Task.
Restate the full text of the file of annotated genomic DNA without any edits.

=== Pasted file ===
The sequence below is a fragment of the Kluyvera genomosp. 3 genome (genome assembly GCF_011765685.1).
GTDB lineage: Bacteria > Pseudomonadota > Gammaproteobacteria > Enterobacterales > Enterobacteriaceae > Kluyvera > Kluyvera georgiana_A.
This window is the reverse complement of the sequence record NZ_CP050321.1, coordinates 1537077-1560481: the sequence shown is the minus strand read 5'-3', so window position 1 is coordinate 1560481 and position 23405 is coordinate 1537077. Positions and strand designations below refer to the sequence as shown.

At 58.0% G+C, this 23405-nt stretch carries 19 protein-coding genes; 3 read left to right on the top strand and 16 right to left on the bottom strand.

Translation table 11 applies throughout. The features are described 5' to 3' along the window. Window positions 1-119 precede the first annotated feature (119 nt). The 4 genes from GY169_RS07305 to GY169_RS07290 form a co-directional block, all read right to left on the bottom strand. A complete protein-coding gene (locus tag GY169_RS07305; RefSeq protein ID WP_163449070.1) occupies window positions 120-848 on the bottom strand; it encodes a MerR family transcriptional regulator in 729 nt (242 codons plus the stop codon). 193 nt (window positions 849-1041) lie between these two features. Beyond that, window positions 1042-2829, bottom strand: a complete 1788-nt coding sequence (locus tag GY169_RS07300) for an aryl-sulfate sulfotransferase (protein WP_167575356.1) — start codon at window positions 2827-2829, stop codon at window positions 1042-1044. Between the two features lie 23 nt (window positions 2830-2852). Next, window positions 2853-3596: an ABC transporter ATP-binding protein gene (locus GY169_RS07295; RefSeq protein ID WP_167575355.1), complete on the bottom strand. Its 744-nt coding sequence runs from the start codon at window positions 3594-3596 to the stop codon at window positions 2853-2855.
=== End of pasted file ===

The sequence below is a fragment of the Kluyvera genomosp. 3 genome (genome assembly GCF_011765685.1).
GTDB lineage: Bacteria > Pseudomonadota > Gammaproteobacteria > Enterobacterales > Enterobacteriaceae > Kluyvera > Kluyvera georgiana_A.
This window is the reverse complement of the sequence record NZ_CP050321.1, coordinates 1537077-1560481: the sequence shown is the minus strand read 5'-3', so window position 1 is coordinate 1560481 and position 23405 is coordinate 1537077. Positions and strand designations below refer to the sequence as shown.

At 58.0% G+C, this 23405-nt stretch carries 19 protein-coding genes; 3 read left to right on the top strand and 16 right to left on the bottom strand.

Translation table 11 applies throughout. The features are described 5' to 3' along the window. Window positions 1-119 precede the first annotated feature (119 nt). The 4 genes from GY169_RS07305 to GY169_RS07290 form a co-directional block, all read right to left on the bottom strand. A complete protein-coding gene (locus tag GY169_RS07305; RefSeq protein ID WP_163449070.1) occupies window positions 120-848 on the bottom strand; it encodes a MerR family transcriptional regulator in 729 nt (242 codons plus the stop codon). 193 nt (window positions 849-1041) lie between these two features. Beyond that, window positions 1042-2829, bottom strand: a complete 1788-nt coding sequence (locus tag GY169_RS07300) for an aryl-sulfate sulfotransferase (protein WP_167575356.1) — start codon at window positions 2827-2829, stop codon at window positions 1042-1044. Between the two features lie 23 nt (window positions 2830-2852). Next, window positions 2853-3596: an ABC transporter ATP-binding protein gene (locus GY169_RS07295; RefSeq protein ID WP_167575355.1), complete on the bottom strand. Its 744-nt coding sequence runs from the start codon at window positions 3594-3596 to the stop codon at window positions 2853-2855.